- By Clancy Harrison
- In 2018
- February 27, 2018
4 Foods (You Already Eat) that Promote Gut Health
Gut health is so hot right now. Is this a dietitian’s dream or what? In all seriousness, interest in this topic is certainly at an all-time high thanks to emerging research that links a healthy gut to everything from improvement of digestive conditions (obviously) and immunity to obesity and even depression. Of course a well-nourished gut is also essential to general well-being, and ahem, regularity. Yes, I said it.
If you’re curious about gut-healthy foods and wonder how you can eat more of them, check out my top four picks here. Chances are you already have them in your fridge or pantry. That’s right…nourishing your gut isn’t just about downing shots of difficult to pronounce kombucha (kawm-boo-chah) or kefir (kuh-FEAR)— it can be accomplished by simply incorporating a few basic foods and plenty of water into your eating routine. Read on to learn more.
Oats: Nothing difficult to pronounce here…just good old-fashioned oats. A long-time gut-healthy food, oats are a source of prebiotic fiber that those live probiotics use to promote their growth. Think of prebiotics as ‘probiotic boosters.’ Including both types in your diet ensures that you are covering all bases when it comes to being good to your gut.
Yogurt: Before there was kefir, a smooth, drinkable, probiotic-rich yogurt-like beverage, there was yogurt. The culturing process of adding lactic acid-producing cultures to milk results in the naturally-occurring probiotics that exist in yogurt.Since heat processing can destroy these active probiotic cultures, it’s best to look for ‘live’ or ‘active’ cultures on the label to know you’re getting the real deal. Also, seek out the brands that have the lowest amount of added sugar. Remember that yogurt contains naturally-occurring milk sugar (lactose) so you won’t find a zero sugar yogurt out there. Add a few berries to your yogurt for an added boost of prebiotic fiber.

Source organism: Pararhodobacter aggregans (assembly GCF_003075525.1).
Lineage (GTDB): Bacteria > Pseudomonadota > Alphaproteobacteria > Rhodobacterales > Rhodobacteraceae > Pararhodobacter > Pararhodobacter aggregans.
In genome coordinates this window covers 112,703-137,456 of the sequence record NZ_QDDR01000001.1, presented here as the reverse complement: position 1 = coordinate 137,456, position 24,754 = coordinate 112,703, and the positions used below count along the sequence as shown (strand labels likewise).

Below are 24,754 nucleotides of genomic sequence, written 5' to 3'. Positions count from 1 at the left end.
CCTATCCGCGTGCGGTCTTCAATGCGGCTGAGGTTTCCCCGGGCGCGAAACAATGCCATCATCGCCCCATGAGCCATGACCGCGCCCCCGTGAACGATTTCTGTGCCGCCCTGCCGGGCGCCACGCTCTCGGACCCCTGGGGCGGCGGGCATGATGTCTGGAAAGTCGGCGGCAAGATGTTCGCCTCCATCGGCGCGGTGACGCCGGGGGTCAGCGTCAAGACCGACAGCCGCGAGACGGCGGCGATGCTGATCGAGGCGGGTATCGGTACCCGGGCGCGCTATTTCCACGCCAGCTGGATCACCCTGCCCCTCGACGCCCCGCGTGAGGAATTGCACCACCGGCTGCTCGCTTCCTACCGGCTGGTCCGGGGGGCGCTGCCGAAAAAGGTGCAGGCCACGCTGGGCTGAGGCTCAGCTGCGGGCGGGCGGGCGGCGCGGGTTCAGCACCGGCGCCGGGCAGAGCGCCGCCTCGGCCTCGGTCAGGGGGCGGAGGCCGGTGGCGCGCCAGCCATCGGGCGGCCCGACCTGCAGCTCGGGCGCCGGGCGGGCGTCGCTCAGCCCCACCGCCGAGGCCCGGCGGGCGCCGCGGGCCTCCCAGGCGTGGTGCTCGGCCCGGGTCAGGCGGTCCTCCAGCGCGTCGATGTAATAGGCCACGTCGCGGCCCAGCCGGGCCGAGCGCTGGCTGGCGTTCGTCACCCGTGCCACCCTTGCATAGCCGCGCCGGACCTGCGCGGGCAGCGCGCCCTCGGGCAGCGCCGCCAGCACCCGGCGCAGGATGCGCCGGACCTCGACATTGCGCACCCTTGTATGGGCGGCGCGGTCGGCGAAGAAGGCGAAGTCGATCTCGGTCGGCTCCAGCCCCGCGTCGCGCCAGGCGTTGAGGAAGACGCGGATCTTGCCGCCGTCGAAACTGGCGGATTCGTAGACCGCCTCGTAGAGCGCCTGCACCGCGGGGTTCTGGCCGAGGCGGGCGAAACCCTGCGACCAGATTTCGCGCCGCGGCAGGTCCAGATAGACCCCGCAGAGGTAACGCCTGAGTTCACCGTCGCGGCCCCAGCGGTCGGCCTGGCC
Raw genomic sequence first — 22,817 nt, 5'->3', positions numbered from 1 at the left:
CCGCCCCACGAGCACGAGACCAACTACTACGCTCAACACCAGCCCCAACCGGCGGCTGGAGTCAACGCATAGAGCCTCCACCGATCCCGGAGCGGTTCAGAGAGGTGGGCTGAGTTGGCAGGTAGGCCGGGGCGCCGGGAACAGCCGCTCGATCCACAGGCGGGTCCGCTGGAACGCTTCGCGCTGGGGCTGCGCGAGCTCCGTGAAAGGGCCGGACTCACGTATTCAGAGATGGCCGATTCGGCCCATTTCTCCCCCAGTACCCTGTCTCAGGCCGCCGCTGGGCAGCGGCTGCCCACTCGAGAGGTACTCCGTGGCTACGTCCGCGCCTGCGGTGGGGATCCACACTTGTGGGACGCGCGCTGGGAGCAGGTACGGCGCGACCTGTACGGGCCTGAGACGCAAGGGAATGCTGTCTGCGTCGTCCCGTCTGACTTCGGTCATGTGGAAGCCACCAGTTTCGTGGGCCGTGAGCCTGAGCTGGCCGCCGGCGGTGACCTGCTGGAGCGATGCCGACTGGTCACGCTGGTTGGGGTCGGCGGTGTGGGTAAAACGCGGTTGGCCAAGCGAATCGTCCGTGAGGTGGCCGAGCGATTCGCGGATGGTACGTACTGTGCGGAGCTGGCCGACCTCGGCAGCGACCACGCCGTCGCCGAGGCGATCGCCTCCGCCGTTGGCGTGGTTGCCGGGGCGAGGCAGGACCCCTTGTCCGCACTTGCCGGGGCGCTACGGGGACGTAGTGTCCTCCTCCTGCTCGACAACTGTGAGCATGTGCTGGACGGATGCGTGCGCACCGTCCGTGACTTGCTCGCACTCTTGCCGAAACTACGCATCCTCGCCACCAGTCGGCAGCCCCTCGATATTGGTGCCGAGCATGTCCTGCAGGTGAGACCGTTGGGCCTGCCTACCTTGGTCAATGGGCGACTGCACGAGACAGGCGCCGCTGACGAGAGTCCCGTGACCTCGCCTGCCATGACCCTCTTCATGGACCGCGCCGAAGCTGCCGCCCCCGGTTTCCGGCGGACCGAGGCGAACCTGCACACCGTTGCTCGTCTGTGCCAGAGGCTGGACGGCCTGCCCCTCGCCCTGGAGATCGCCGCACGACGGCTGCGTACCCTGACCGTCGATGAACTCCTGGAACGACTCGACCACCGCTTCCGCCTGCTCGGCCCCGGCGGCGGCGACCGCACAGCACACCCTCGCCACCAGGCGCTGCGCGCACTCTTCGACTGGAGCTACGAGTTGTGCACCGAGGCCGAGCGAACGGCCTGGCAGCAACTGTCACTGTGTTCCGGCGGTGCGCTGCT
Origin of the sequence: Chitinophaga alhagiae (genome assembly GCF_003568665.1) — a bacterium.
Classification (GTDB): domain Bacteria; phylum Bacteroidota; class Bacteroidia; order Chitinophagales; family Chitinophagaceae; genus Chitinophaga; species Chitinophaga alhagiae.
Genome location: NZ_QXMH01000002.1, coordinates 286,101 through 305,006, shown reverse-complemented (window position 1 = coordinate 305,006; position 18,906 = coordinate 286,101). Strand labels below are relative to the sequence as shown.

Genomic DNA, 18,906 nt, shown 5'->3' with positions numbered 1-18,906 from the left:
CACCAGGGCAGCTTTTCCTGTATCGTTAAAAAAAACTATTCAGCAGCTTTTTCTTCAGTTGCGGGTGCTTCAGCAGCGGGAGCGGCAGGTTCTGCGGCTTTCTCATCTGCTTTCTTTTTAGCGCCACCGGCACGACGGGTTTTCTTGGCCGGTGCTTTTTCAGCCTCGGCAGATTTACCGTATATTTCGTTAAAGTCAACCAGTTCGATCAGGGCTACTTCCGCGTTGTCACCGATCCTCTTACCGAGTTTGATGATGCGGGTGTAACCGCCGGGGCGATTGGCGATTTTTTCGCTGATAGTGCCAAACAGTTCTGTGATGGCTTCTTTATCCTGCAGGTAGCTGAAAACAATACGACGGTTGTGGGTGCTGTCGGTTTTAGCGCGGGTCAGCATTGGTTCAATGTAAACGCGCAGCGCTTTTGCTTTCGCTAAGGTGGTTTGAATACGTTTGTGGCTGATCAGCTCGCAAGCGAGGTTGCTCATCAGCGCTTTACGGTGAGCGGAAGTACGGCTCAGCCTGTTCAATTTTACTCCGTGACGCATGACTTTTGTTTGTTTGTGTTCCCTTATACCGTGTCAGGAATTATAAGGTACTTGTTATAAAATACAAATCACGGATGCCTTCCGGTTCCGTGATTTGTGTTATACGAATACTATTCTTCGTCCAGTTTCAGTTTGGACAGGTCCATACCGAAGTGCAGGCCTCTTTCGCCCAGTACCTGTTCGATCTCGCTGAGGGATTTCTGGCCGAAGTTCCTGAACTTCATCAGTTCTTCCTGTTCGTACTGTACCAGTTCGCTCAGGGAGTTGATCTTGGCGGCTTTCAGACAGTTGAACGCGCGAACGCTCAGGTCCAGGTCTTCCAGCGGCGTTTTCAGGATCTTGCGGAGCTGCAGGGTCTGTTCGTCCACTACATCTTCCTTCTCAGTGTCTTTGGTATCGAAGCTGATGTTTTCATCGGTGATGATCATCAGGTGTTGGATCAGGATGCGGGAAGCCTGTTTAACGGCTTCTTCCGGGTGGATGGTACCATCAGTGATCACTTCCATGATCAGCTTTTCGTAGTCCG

Bananas: With a carbohydrate and natural sugar content higher than other fruits, bananas seem to have gotten a bad reputation over recent years…until now! Like oats, bananas supply the prebiotic type of fiber that nourishes the ‘good’ bacteria in your gut. The beauty of bananas is that they pair oh, so perfectly with yogurt and oats to make up the dynamic prebiotic-probiotic duo mentioned earlier.
Aged cheese: While not all cheeses are a source of probiotics, those that have been aged, including Parmesan, Swiss, cheddar and Gouda, are. Does this mean you should eat pounds of cheese in the name of gut health? No. In fact overdoing it may have the opposite affect and cause gut distress. When using cheese, swap these varieties in for the added bonus of probiotics.
As seen with many health and wellness trends, once consumers get on the bandwagon as they have this past year with gut ‘healthy’ products like kombucha, kefir, kimchi and sauerkraut, food manufacturers respond with new product innovation to satisfy the demand. While there are definitely some good newbies hitting shelves, there are also as many gimmicky products that don’t contain the type and amounts of probiotics that have been studied. That said, my takeaway for you is that it’s ok to stick with what you know like oats, yogurt, bananas and aged cheese in lieu of trendy (and expensive) probiotic drinks, cereals, snack bars, dried fruit and others that appear too good to be true.
Beth Stark, RDN, LDN is the Manager of Lifestyle Initiatives at Weis Markets, a family-owned and -operated supermarket chain with 204 stores in the mid-Atlantic region. Connect with her on Instagram and LinkedIn.